Jobs in health sector are drawing more men
As tech advances threaten to disproportionately hit male-dominated occupations, the healthcare field may be key to keeping them employed
Chauncey Incarnato cycled through a variety of jobs after graduating from college: construction, personal trainer, hotel bellman, bouncer at bars. But none stuck, and even long workweeks barely covered his bills.
Incarnato was skeptical when his mom, a nurse for more than 30 years, suggested a career in healthcare. But after a six-month course to become a certified nursing assistant, Incarnato discovered caregiving instincts he didn’t realize he had.
Working at a skilled nursing facility, Incarnato found the physicality of the job, plus the relationships formed with patients, deeply rewarding. He went back to school to become a registered nurse and hopes more men follow suit.
“Once you’re the person in the room talking to the patient, seeing the ramifications of the choices you make, I don’t see how anyone can not be pulled into it,” said Incarnato, 31, a nurse in the neurological trauma intensive care unit at Northwestern Memorial Hospital in Chicago.
Incarnato is part of a small but growing contingent of men pursuing jobs traditionally dominated
by women in the fast-growing health sector, a choice some economists say may be key to stanching a troubling exodus of men from working life.
The rate of U.S. men participating in the labor force — meaning they’re working or looking for work — has been declining for 50 years, a trend that could carry ramifications for economic growth as well as individual and family well-being. And more automation, particularly advancements in artificial intelligence, threatens to disproportionately hit traditionally male-dominated jobs.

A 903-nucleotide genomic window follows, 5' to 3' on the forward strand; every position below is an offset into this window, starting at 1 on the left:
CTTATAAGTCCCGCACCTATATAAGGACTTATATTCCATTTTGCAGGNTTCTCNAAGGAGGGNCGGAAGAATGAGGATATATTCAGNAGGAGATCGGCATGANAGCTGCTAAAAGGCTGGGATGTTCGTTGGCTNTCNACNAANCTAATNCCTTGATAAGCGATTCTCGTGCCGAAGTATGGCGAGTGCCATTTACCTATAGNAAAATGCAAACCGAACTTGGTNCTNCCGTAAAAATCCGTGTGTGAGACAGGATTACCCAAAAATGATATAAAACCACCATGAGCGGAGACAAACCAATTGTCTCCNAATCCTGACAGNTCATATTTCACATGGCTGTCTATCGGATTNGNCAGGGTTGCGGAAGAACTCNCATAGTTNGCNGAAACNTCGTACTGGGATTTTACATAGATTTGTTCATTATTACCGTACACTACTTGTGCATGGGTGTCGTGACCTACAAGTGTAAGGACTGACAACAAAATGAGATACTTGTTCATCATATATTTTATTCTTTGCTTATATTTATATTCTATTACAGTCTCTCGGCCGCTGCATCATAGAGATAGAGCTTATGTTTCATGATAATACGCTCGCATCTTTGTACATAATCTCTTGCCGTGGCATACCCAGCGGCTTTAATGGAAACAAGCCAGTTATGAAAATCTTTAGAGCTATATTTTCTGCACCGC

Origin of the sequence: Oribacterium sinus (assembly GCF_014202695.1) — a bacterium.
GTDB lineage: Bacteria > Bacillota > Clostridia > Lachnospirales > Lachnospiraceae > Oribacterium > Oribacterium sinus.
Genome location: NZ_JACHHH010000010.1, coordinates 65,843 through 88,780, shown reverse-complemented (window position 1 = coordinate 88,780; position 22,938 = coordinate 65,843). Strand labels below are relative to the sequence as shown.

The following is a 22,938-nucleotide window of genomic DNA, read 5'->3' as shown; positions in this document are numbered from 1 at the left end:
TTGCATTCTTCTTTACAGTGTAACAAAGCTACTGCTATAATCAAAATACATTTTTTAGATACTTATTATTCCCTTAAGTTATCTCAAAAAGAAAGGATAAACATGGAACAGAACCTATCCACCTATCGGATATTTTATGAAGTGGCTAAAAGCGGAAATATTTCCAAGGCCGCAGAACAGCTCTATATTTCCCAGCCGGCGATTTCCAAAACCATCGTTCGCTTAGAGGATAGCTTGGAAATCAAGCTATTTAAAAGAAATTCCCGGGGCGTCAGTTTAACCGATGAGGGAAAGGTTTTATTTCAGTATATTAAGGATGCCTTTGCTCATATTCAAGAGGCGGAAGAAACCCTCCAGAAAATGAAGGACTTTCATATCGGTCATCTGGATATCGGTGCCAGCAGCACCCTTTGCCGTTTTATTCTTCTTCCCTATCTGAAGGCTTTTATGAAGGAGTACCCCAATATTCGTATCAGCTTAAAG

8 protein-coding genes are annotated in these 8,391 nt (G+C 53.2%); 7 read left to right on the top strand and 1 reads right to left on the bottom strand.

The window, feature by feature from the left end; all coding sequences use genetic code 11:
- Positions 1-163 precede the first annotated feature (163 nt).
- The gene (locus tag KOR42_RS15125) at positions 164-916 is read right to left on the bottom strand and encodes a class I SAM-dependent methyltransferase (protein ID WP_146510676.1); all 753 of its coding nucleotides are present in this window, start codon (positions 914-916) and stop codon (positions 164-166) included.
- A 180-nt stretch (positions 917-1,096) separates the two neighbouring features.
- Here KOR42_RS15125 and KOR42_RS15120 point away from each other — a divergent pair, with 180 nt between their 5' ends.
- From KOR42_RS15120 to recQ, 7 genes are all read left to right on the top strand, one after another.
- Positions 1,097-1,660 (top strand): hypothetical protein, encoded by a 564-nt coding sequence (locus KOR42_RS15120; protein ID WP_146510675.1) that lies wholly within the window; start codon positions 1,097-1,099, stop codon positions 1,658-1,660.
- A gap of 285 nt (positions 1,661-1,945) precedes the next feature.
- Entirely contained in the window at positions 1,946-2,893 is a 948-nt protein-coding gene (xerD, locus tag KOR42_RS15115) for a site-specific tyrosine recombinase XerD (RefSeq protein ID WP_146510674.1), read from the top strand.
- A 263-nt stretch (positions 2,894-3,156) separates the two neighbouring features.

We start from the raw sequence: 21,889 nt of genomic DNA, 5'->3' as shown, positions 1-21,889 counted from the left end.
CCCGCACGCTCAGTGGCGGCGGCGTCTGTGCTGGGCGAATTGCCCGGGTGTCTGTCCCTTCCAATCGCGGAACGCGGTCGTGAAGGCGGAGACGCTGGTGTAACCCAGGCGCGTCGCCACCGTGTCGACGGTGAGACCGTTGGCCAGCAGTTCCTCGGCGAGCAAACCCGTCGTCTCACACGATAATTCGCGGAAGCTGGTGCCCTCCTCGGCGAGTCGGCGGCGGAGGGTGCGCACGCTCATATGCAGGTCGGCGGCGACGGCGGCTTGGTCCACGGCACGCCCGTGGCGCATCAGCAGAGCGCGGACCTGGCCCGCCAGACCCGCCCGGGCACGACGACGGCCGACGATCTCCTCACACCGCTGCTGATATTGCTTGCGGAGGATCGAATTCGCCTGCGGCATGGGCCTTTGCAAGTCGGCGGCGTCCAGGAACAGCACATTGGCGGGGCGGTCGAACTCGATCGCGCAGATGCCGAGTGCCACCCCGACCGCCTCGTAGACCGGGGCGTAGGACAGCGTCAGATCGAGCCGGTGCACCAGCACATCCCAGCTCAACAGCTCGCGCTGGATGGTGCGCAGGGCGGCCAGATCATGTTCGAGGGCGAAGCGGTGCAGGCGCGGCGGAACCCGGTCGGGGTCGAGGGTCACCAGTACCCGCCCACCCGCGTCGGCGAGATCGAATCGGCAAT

Manufacturing, agriculture and utilities, all of which employ mostly men, are projected to lose jobs over the next decade, according to the Bureau of Labor Statistics.
Meanwhile, nine of the 12 fastest-growing jobs in the U.S. are in healthcare, topped by occupational therapy assistants, physical therapy assistants and nurse practitioners — positions held mostly by women.
“The growing professions are more caring,” said Nicholas Eberstadt, a political economist at the American Enterprise Institute and author of “Men Without Work.” “Can this be a man’s world too?”
Some say it needs to be, not just for the sake of men but also for the sake of the healthcare field. Take nursing, which will need an estimated 1.13 million new registered nurses over the next decade, according to the American Nurses Assn.
Efforts to bring more men into the nursing ranks seem to be working, albeit modestly. About 10% to 12% of registered nurses are men, compared with less than 3% in the early 1970s, according to census figures.
Diversity among nurses, gender and otherwise, is good for patients because those relationships are intimate and it helps to have access to someone who can relate, said Marquis Foreman, dean of the College of Nursing at Rush University.
It could also bode well for men’s future employment prospects, given projections that the jobs that will survive advancements in artificial intelligence are those that require distinctly human capabilities such as empathy, said Kristin Sharp, executive director of the Shift Commission on Work, Workers and Technology, an initiative of public policy think tank New America and Bloomberg.